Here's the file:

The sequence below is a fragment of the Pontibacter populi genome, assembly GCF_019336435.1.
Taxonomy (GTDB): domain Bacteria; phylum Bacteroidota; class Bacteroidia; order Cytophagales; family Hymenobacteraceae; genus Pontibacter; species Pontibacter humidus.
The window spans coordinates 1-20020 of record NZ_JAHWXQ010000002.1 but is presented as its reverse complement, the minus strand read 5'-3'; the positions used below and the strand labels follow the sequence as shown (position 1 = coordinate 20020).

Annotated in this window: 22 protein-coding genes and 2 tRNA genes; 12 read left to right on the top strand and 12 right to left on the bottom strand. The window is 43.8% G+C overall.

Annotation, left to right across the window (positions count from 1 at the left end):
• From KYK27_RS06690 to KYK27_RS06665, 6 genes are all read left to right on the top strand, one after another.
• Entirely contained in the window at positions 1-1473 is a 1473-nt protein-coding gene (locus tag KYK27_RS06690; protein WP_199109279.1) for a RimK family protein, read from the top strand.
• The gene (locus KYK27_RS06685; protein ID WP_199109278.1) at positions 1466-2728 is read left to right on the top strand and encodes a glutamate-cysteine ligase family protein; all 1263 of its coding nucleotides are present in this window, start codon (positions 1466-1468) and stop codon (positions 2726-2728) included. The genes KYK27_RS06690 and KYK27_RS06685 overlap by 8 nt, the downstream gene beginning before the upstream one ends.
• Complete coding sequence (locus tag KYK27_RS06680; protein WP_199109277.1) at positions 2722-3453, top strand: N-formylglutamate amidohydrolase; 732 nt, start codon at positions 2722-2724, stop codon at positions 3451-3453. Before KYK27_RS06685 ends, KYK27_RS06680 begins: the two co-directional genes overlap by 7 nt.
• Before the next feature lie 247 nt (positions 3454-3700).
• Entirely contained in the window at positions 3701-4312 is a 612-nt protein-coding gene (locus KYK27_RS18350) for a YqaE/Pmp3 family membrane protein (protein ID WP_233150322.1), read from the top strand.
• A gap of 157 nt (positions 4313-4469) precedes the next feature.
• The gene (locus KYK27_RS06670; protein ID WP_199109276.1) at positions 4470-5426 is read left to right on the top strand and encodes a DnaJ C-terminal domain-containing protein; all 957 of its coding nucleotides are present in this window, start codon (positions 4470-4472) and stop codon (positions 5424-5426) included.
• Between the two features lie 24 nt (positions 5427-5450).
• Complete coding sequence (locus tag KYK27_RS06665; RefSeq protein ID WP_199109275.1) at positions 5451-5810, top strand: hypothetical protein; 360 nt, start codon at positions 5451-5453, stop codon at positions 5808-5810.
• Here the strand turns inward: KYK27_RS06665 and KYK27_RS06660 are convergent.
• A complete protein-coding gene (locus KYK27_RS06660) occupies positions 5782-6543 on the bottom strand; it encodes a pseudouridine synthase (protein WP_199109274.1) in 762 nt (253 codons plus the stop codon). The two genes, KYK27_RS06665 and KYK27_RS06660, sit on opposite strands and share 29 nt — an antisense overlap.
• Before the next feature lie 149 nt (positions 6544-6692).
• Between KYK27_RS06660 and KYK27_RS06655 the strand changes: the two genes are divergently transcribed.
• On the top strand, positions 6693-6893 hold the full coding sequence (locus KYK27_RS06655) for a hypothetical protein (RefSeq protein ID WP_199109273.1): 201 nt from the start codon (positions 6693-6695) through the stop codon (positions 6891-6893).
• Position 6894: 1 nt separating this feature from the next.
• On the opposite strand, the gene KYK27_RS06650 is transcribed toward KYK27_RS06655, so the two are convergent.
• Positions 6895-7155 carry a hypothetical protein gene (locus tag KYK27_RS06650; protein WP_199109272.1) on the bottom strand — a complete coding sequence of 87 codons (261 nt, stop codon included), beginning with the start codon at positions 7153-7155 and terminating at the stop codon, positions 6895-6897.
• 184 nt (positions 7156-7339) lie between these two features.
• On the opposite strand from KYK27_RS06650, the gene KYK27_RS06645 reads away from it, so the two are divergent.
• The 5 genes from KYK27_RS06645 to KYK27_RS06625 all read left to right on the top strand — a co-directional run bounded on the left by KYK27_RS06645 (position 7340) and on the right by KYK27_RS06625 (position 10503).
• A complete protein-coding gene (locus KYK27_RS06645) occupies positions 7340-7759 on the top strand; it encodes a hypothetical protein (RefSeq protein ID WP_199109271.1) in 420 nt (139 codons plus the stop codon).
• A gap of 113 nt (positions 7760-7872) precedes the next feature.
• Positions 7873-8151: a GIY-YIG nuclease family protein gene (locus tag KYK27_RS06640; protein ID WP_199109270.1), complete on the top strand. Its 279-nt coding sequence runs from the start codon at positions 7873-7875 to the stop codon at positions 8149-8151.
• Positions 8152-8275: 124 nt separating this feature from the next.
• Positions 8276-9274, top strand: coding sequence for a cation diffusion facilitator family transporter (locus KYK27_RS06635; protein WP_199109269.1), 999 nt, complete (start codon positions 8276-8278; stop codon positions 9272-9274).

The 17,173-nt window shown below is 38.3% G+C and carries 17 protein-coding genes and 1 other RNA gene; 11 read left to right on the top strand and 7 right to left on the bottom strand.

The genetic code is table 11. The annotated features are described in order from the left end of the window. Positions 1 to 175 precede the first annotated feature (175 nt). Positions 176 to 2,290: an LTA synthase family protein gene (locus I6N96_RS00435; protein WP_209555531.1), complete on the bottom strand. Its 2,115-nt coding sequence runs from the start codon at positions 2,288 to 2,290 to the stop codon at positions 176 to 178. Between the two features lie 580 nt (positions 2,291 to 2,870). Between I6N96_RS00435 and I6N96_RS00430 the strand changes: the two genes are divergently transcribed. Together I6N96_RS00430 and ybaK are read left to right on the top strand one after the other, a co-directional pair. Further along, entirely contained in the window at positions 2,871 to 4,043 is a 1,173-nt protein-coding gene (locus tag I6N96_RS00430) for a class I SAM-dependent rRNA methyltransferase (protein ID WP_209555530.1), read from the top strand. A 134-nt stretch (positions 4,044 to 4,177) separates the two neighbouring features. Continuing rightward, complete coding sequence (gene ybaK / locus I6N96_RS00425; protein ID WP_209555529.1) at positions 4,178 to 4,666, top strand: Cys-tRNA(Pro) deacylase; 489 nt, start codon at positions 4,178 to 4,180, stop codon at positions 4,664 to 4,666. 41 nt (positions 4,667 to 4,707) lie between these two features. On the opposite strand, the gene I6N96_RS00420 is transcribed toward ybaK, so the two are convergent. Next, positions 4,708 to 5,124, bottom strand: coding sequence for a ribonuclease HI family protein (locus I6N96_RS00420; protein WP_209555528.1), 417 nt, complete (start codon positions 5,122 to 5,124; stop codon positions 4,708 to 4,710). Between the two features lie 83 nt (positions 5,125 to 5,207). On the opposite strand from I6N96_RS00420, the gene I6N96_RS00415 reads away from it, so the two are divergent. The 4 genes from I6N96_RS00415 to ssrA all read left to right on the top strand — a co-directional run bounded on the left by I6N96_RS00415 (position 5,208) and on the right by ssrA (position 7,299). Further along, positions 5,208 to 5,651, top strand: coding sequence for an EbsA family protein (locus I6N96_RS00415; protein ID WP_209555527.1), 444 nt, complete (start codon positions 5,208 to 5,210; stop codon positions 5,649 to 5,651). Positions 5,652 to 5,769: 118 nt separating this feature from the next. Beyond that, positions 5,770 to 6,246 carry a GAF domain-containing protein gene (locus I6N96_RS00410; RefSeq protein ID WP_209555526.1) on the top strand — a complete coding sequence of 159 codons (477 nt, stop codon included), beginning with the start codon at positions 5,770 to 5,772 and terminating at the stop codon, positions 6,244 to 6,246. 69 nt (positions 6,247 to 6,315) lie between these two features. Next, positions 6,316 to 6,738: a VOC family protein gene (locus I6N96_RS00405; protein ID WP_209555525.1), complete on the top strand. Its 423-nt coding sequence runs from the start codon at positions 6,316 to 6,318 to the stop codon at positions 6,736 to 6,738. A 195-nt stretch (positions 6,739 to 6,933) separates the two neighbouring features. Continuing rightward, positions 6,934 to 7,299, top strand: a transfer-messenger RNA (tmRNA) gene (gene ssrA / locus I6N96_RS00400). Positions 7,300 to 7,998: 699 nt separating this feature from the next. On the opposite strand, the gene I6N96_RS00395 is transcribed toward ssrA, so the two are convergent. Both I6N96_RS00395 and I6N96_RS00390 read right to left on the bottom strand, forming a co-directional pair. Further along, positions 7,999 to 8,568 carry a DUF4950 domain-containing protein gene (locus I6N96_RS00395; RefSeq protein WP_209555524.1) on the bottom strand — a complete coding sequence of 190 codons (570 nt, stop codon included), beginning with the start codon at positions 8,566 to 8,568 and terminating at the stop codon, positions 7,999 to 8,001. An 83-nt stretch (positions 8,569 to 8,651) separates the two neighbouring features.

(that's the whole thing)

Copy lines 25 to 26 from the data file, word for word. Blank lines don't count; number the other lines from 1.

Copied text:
• On the opposite strand from KYK27_RS06650, the gene KYK27_RS06645 reads away from it, so the two are divergent.
• The 5 genes from KYK27_RS06645 to KYK27_RS06625 all read left to right on the top strand — a co-directional run bounded on the left by KYK27_RS06645 (position 7340) and on the right by KYK27_RS06625 (position 10503).